Senator Dianne Feinstein (D-Calif.), the former chair and vice-chair of the Senate Select Committee on Intelligence and a frequent defender of the Intelligence Community, has also expressed concern. “Congressional overseers and the public must be given appropriate insight into government activities, as well as their legal rationale, to ensure America’s values are being upheld and our interests advanced,” she wrote.
Overclassification harms not only transparency, but also security. For instance, the 9/11 Commission Report prominently criticized excessive compartmentation — permitting access to information only on a “need to know” basis. “Such a system implicitly assumes that the risk of inadvertent disclosure outweighs the benefits of wider sharing. Those Cold War assumptions are no longer appropriate,” the report said.
Partly because too much information is classified, prosecutors are typically wary of using spying laws — which criminalize the unauthorized disclosure of classified information — against journalistic sources. Until about a decade ago, there had been only one successful prosecution of a journalist’s source under the Espionage Act — that of Samuel Loring Morison — and only a handful of unsuccessful attempts. To the extent they were punished, leaks would lead to the loss of one’s security clearance or termination.
But that has changed dramatically. During the eight years of the Obama administration, the Justice Department prosecuted 11 cases against government employees who publicly disclosed secret government information. In the 2 1/2 years of the Trump administration, there have been seven such cases, though not all are under the Espionage Act.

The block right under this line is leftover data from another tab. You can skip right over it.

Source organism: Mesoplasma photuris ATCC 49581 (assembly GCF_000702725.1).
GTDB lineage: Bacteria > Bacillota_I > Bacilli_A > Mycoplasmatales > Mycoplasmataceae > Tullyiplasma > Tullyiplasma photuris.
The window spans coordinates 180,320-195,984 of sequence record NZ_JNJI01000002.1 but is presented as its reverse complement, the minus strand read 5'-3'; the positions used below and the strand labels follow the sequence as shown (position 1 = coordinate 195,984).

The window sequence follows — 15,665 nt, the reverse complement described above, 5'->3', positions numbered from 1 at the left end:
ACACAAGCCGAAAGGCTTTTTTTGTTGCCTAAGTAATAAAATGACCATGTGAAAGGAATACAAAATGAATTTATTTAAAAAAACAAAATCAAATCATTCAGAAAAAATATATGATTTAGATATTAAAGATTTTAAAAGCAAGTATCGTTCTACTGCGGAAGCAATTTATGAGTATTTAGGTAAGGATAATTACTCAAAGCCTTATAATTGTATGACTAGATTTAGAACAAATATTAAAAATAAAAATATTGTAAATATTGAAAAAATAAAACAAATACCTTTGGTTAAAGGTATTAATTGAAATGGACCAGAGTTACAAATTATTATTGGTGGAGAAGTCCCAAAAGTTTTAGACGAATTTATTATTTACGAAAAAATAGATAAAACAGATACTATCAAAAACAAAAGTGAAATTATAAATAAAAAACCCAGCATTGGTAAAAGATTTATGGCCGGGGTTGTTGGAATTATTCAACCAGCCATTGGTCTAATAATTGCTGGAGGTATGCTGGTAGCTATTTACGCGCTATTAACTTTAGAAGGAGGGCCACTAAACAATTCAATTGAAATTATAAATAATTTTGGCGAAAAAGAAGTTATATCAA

This past May, for the first time in American history, the government successfully obtained an indictment that includes espionage charges based solely on the act of publishing classified information online. Although the government stated that the defendant, Julian Assange, “is no journalist,” the legal theory prosecutors are using would punish activities such as the solicitation, receipt and publication of classified information.
Finally, both the House and Senate recently passed a bill that would expand criminal penalties for disclosing the identities of undercover intelligence officers and agents. Congress enacted the original law, the Intelligence Identities Protection Act, in 1982 after six years of debate. It is rarely used because Congress drafted it narrowly to apply only in cases where there’s a real risk of harm to the officer or agent. Congress, however, is poised to extend it to cases where officers or agents are safe on U.S. soil, or are even retired or deceased.
For most of American history, partly because of First Amendment concerns and partly because everyone knows the government overclassifies, prosecutors took a relatively hands-off approach to the unauthorized disclosure of government secrets. But now the Justice Department has a new and significant desire for these cases, and is even willing to prosecute just the act of publishing government secrets. The threat posed by overclassification — a threat that even the main government lawyer in the Pentagon Papers case recognizes — is thus all the more critical to address.